Families with loved ones living with Alzheimer’s or another form of dementia often face a difficult question: Is it time to move Mom or Dad into a memory care community?
The decision is never easy, said Shanna Lindsey, executive director of Autumn Leaves of Stone Oak.
“Once diagnosed with memory loss, a person might be able to live independently for some time,” she said. “But sooner or later, likely that person will require more care than can be provided at home.”
Many people with dementia are prone to wandering, and they can easily get lost, fall, or become injured. When that happens, 24-hour supervision is needed to keep the person safe.
Caregiver burnout is also a key factor. Some people with dementia exhibit agitation or aggressive behavior. As the disease progresses, round-the-clock care requirements become more intensive.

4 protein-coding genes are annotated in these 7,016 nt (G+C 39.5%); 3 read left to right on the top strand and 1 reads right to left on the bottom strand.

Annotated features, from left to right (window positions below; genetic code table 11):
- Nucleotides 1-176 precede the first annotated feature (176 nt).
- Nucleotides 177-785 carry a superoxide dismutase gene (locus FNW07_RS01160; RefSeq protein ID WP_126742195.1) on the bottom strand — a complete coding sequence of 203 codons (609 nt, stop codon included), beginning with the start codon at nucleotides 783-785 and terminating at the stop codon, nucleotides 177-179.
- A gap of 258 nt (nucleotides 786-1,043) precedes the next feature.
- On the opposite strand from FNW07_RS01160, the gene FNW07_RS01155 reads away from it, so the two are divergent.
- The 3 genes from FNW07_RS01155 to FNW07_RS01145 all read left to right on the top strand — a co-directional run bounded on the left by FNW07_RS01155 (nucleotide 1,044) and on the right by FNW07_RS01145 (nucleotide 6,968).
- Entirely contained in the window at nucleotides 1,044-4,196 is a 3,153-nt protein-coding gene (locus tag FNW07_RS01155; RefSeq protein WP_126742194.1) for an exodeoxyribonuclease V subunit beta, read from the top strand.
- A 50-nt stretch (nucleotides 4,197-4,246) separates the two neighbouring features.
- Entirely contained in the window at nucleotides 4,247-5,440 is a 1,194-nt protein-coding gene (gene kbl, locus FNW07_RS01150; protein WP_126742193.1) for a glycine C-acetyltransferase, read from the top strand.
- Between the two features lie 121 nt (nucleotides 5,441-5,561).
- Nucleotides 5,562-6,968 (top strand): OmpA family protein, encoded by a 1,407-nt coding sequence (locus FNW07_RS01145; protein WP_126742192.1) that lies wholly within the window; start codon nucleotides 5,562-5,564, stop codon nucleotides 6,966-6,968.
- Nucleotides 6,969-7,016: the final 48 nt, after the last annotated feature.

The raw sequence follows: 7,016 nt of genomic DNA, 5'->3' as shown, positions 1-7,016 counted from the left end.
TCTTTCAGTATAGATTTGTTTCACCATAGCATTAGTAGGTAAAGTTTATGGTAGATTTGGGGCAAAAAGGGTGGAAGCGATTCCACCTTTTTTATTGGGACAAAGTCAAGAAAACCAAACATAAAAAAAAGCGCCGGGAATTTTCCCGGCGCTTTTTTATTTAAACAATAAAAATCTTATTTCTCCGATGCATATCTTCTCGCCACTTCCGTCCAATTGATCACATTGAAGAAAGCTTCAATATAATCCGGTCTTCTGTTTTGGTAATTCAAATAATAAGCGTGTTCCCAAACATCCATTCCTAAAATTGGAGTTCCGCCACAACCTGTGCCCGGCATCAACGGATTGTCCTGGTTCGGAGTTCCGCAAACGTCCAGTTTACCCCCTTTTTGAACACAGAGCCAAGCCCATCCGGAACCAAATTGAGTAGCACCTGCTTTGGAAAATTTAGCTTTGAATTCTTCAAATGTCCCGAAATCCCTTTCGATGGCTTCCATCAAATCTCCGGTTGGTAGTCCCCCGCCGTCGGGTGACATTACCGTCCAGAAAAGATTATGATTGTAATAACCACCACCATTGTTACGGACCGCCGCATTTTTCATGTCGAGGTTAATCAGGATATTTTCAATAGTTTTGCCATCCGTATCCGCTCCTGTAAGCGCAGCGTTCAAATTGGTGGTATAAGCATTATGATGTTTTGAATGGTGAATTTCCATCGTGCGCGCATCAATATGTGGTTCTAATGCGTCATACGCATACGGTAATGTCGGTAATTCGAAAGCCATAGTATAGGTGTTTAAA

“When the primary caregiver is also older, his or her health can quickly become compromised as well,” said Lindsey. “Having worked as a nurse for 23 years, I’ve seen this happen many times. The caregiver ends up exhausted and stressed out, and ends up in the hospital.”
Many families postpone the decision because it may trigger feelings of guilt or sadness.
“These feelings are common,” said Lindsey. “But families are often pleasantly surprised once a loved one moves into the community.” The daily program of activities and the opportunities for socializing often “perk up” a resident who was depressed or withdrawn before. Autumn Leaves staff are trained in dementia care and can calm residents who become agitated.
“Many families say they enjoy their time with a loved one more after the move, because they don’t have the stress of handling all of the responsibilities of caregiving,” Lindsey said. Family members may share meals at the community, at no charge, and are invited for special celebrations.
“The families of residents are part of every Autumn Leaves community, and this can ease the transition,” she said.
Editor’s Note: This article was submitted by Autumn Leaves of Stone Oak. For more information or to schedule a tour, call 210-497-5200.